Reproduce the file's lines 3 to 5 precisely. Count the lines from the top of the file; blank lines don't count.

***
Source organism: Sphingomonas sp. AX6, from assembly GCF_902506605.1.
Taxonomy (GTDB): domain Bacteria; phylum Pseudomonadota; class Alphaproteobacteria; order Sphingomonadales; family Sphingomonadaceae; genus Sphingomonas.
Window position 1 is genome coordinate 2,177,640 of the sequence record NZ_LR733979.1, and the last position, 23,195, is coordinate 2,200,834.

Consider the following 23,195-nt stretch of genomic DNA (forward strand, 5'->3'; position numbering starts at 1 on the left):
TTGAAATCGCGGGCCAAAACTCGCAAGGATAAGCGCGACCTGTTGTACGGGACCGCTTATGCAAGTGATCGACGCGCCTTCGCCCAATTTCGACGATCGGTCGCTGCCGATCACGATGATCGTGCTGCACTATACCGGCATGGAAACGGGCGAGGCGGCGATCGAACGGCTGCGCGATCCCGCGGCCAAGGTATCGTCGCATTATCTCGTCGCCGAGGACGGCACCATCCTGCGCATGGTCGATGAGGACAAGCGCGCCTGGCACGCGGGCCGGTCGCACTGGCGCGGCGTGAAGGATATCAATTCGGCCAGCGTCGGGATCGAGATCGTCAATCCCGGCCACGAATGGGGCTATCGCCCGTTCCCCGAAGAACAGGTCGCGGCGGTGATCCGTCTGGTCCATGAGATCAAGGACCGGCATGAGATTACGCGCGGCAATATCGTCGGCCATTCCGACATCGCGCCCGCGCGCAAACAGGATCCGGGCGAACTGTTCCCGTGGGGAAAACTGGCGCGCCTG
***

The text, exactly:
Window position 1 is genome coordinate 2,177,640 of the sequence record NZ_LR733979.1, and the last position, 23,195, is coordinate 2,200,834.

Consider the following 23,195-nt stretch of genomic DNA (forward strand, 5'->3'; position numbering starts at 1 on the left):
TTGAAATCGCGGGCCAAAACTCGCAAGGATAAGCGCGACCTGTTGTACGGGACCGCTTATGCAAGTGATCGACGCGCCTTCGCCCAATTTCGACGATCGGTCGCTGCCGATCACGATGATCGTGCTGCACTATACCGGCATGGAAACGGGCGAGGCGGCGATCGAACGGCTGCGCGATCCCGCGGCCAAGGTATCGTCGCATTATCTCGTCGCCGAGGACGGCACCATCCTGCGCATGGTCGATGAGGACAAGCGCGCCTGGCACGCGGGCCGGTCGCACTGGCGCGGCGTGAAGGATATCAATTCGGCCAGCGTCGGGATCGAGATCGTCAATCCCGGCCACGAATGGGGCTATCGCCCGTTCCCCGAAGAACAGGTCGCGGCGGTGATCCGTCTGGTCCATGAGATCAAGGACCGGCATGAGATTACGCGCGGCAATATCGTCGGCCATTCCGACATCGCGCCCGCGCGCAAACAGGATCCGGGCGAACTGTTCCCGTGGGGAAAACTGGCGCGCCTG